• Members62
  • OwnerRob (tagit)
  • Created2014-11-12
  • AccessPublic
  • TypeTechnology
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Node.js

Ok - I've just finished setting up node on my dev server and run through the tutorials.

Pros are that it is very fast and being very familiar with Javascript made it easy to program

Cons are that it seems you're rewriting everything from the web server to the database interaction

What I'm struggling with is why you'd write a whole web app with Node.  I still can't see going past LAMP as each part is maintained by that community vs Node that is trying to do everything.

Would you ever use Node as just a RESTful service but have the bulk of your site done in PHP?

Have you used Node for any of your projects and if so why and how?
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Rob2014-12-29 03:38 PMID: 139730
Gary,

How does Nginx (or Apache for that matter) able to execute Node commands without using the command line?  I've seen about Proxying forward and back, which is essentially the same as having a Node server receiving the request aside from Apache doing the thread blocking until Node has finished (whereas Node wouldn't).

Cd&,

I'm sure you'll correct me if I'm wrong, but isn't Node just an adaptation of ECMAScript rather than server side javascript?  i.e. "Same shit, different smell".  Why would you expect the same issues when it is essentially developed by a different community?
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Rob2014-12-29 03:44 PMID: 139732
What I'm a fan of, is modular programming.  I like using tools that perform the one function.  It means I can swap it out for something else without having to redo the whole application.  This approach does have its disadvantages such as bloating the application and potentially slowing it down, however my experience has been it is easier to manage.

An example is the MVC using CakePHP.  There is Sails.js for Node... maybe this is all about just me needing to get my head around how it fits together like LAMP.

Cd& - found this: ""Node.js is a platform built on Chrome's JavaScript runtime" so your point has merit *grin*
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Gary2014-12-29 03:54 PMID: 139734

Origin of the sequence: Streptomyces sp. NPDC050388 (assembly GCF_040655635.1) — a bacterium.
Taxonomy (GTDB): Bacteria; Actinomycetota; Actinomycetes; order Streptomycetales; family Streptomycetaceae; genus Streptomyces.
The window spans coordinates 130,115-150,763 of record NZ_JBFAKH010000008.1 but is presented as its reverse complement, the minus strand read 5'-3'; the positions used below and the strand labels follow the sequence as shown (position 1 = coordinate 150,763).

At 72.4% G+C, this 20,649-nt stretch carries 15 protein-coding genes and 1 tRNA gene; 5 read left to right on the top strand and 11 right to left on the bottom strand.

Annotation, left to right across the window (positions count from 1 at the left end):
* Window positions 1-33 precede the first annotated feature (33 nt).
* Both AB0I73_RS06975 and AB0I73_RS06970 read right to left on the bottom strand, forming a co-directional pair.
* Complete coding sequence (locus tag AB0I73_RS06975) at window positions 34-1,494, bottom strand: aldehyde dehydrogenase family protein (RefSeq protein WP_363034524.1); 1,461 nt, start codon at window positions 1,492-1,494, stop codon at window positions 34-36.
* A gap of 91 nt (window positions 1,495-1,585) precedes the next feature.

For example any request for php or static content are handled by nginx any requests for node are passed to node
You just need to add handlers for the content types.
nginx is like node in that it is single threaded so works well with node

http://nginx.com/blog/nginx-nodejs-websockets-socketio/

Of course your node apps could be connecting directly to node.js on a different port.
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COBOLdinosaur2014-12-30 12:53 PMID: 139777
If you Google node js security vulnerability you will get somewhere around 177,000 hits. Then spend some time on the darknet looking at the the script kiddie hacker sites and you will not be real comfortable unless you really lockdown a site using node.js.

At some point the hackers may run out of attack ideas and discovered vulnerabilities will be dealt with, but at this point it is about as secure as IE6 with activeX enabled in 2003.

Cd&
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ltpitt2014-12-31 03:06 AMID: 139795
That is a good point, COBOLdinosaur...

What about the 17,200,000 hits you get googling php security vulnerability, then?
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COBOLdinosaur2014-12-31 11:23 AMID: 139816
PHP has been around a very long time, and most of the vulnerabilities are very old and have been patched.

If you uses php5 security vulnerability you get 172,000 hits. and most of the pages are about enhanced security features.  the difference is that the installed base of PHP is so large (thousand of time the size of node.js) that security issues are found, reported and fixed in a hurry.  The day might come when node.js will have the kind of broad support and a mature community that it becomes much less of a security issue, but as it stands it is too easy a target for use in sites where security is critical.

Just for reference http://w3techs.com/ reports that 82% of sites use PHP does not even list node.js in any of its categories, so comparing the two for security issues is like claiming it would be safer to use a skateboard on the freeway instead of a truck because there are fewer accidents involving skateboards

Cd&
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